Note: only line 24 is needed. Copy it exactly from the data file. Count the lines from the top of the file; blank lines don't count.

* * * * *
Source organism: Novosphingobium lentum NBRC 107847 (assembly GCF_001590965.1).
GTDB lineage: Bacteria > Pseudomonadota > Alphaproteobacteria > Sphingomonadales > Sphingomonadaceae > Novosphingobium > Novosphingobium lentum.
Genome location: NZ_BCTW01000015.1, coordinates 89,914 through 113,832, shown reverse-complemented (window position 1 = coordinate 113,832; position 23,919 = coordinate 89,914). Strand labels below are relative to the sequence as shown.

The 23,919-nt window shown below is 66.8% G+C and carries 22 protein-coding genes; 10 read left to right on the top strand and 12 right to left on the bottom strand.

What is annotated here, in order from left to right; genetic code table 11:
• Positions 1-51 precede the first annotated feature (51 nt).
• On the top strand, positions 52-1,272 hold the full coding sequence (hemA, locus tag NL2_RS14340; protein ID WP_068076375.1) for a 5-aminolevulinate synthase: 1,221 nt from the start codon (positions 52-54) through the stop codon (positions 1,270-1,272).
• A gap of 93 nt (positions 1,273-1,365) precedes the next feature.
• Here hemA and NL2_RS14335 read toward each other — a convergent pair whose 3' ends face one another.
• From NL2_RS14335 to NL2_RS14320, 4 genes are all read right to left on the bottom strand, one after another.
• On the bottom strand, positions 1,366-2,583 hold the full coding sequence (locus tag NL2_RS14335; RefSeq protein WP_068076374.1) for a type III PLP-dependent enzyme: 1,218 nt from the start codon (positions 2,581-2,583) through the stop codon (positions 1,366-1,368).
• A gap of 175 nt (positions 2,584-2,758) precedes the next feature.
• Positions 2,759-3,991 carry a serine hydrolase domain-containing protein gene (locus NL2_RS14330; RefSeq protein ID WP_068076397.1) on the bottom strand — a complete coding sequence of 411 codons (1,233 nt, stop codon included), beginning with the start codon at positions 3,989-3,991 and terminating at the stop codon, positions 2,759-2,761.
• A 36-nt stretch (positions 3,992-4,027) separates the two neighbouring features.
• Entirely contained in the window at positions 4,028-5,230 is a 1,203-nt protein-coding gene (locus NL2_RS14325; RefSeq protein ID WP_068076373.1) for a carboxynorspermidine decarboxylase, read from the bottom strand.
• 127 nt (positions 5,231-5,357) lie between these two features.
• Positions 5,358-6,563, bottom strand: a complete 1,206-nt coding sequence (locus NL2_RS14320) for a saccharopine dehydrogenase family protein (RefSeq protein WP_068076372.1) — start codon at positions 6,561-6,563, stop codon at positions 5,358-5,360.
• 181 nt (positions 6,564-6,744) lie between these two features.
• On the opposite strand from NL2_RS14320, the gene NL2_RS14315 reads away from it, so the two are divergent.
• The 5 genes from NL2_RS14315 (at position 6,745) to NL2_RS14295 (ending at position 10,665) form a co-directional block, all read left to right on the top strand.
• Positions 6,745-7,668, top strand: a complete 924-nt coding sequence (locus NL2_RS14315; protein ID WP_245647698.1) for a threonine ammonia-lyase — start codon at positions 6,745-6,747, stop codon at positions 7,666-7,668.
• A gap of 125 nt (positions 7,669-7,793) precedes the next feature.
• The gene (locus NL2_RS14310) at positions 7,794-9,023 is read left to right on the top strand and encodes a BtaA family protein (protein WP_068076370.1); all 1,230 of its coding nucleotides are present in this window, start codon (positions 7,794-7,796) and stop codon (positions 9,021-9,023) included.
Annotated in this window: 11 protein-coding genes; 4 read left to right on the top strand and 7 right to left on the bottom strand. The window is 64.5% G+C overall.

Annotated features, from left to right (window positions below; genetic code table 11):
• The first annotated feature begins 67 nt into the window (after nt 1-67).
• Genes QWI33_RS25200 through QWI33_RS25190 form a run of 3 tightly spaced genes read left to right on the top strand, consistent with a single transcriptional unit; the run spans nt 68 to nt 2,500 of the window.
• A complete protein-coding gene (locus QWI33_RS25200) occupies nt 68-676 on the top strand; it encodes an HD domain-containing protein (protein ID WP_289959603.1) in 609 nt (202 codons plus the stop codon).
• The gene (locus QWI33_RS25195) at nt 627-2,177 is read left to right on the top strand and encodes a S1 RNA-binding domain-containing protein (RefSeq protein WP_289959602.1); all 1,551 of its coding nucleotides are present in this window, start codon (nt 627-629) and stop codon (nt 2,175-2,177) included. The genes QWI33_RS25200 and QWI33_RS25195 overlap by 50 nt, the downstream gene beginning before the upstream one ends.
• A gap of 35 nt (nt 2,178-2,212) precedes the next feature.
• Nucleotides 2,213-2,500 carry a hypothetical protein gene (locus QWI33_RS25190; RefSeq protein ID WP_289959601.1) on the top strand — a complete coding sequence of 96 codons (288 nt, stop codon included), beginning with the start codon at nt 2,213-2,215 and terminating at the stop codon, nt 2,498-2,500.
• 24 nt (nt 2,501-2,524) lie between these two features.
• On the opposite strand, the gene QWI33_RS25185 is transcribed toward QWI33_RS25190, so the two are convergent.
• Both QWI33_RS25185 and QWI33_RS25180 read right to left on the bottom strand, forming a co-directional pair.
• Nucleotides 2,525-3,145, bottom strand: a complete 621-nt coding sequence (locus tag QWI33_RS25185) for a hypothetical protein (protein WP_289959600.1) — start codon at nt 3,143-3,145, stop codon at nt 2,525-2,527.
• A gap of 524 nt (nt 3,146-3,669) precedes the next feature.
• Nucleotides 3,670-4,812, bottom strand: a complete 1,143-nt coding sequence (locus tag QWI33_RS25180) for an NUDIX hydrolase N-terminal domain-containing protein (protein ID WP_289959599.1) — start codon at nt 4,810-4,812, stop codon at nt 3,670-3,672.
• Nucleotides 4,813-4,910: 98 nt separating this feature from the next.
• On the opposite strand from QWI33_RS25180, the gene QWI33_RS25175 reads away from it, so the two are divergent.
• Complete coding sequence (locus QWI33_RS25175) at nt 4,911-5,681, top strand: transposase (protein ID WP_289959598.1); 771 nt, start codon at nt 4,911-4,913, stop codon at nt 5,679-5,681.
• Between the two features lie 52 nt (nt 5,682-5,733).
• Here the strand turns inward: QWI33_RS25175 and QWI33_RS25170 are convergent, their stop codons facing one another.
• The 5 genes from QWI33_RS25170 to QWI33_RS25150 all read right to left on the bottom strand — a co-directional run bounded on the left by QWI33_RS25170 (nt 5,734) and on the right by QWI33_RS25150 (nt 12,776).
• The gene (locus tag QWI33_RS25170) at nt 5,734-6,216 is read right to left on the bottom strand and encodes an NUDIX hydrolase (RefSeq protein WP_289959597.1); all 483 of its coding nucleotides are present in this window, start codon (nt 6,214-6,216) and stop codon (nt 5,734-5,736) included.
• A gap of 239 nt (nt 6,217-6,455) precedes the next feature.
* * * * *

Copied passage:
Annotated in this window: 11 protein-coding genes; 4 read left to right on the top strand and 7 right to left on the bottom strand. The window is 64.5% G+C overall.